Editor’s Note: We normally do not criticize other members of the local media, but when false allegations are made about our newspaper, we feel we must set the record straight with facts.
An editorial in Monday’s Cayman Net News pointed out that since Hurricane Ivan, the Caymanian Compass has written articles that contradict earlier Net News stories.
The editorial preposterously suggests this has been done because the Compass is trying to imitate Cayman Net News.
It is indeed unfortunate the Compass has to often write articles refuting another newspaper, but when that newspaper consistently gets basic facts of stories wrong, or writes only one side of a story, it becomes necessary for the public good to set the record straight.
Contrary to whatever the editors of Net News might speculate – something which they are ever-so- prone to do without any basis in fact – the Compass’s actions have nothing to do with personal vendettas, and everything to do with bringing good, honest journalism to the people of the Cayman Islands.
Net News claims its stories are ‘accurate, well-researched and factual’ but its recent track record belies that statement, and there are plenty of examples to mention.
Earlier this month, Net News cited an anonymous source saying Deputy Commissioner of Police Rudolph Dixon’s name was on a list of officers that would soon be leaving the RCIP.
Mr. Dixon responded by saying publicly that the article contained ‘numerous inaccuracies, innuendo and sensational statements’ and ‘a catalogue of errors’. He also said he had no intention of leaving the RCIP at this time.
What’s more, Mr. Dixon said no one from the Net News called to ask him or a responsible source about the contents of its story.
The Net News story was published amid one of the worst crime waves this country has ever seen. Instead of putting his full attention on crime, Mr. Dixon had to take time out for rumour control caused by poor journalism.
In June, Net News made headline news of an alleged RCIP investigation into MC Restoration. The article insinuated the police were looking into wrongdoing on the part of MC Restoration. The officer in charge of the case referred to in the Net News article categorically denied MC Restoration was the subject of any investigation and further said MC Restoration was actually assisting with the inquiry.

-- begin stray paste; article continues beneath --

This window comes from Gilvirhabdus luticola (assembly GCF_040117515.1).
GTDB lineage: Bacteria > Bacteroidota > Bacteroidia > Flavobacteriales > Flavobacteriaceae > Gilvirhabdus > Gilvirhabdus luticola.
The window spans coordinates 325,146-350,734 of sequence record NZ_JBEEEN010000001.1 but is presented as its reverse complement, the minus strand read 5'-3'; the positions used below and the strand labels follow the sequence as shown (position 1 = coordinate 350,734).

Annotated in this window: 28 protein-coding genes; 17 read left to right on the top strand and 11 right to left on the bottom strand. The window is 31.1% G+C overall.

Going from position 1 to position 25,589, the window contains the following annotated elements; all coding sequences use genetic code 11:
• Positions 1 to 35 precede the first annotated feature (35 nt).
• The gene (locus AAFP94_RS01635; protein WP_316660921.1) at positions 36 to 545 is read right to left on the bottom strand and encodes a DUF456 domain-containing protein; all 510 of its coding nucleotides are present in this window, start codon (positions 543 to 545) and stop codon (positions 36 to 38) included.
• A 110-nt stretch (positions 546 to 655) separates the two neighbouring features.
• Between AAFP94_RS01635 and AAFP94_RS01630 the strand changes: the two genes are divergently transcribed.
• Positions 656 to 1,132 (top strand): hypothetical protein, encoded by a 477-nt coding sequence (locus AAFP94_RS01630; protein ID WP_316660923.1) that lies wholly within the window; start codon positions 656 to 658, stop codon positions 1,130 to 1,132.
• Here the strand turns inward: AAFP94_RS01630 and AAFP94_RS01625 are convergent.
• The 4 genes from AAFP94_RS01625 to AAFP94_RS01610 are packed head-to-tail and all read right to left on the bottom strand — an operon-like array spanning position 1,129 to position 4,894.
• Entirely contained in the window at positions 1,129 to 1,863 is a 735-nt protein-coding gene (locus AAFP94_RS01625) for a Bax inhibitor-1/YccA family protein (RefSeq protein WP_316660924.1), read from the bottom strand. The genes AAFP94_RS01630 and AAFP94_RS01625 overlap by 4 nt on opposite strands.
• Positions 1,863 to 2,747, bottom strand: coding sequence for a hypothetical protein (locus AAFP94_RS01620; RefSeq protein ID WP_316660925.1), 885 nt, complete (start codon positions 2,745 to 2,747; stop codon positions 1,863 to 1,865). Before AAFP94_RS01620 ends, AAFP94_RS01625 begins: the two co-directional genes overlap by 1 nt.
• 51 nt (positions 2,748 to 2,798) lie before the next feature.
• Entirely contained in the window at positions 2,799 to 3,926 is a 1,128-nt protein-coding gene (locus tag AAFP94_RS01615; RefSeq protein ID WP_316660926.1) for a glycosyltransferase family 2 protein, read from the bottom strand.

Also in two other articles in June, Net News reported that MC Restoration left approximately 20,000 cubic yards of toxic ash/dirt that was going to cost an estimated $5 million to remove. Both figures were subsequently refuted, and said to much less, by both the government and MC Restoration.
Then there’s the Ritz-Carlton, Grand Cayman that has been the consistent target of negative, and often inaccurate press by Cayman Net News.
In April, Net News reported that the Ritz-Carlton developer owed $10 million to subcontractors.
Not only did Ritz-Carlton developer Michael Ryan deny the report, but so did the subcontractors listed in the Net News story.
‘What’s in the paper is wrong,’ said one of the subcontractors Net News reported was owed money by the Ritz-Carlton developer. ‘They paid me off a long time ago and have been paying me ever since.’
Most disturbing about the report was the fact that Cayman Net News had not even bothered to pick up a telephone to ask Mr. Ryan or the subcontractor about the veracity of its report.
All this from a newspaper that claims its stories are well researched.
Net News has taken its attacks on Mr. Ryan to ridiculous levels, even stating in one headline ‘Ritz developer to surrender’.
The headline would give most rational people the impression of wrongdoing, yet the story was about a court order in law suit in New York in which applied to both parties.
The examples go on and on. McKeeva Bush and Cayman National Bank have both been the subject of later-refuted Cayman Net News stories citing the ubiquitous anonymous source.
Most professional news agencies in the United States and many other countries, as well as the Caymanian Compass, will only use anonymous sources on rare occasions, and then only under certain guidelines. Other than that, standard journalism practice requires news stories be attributed.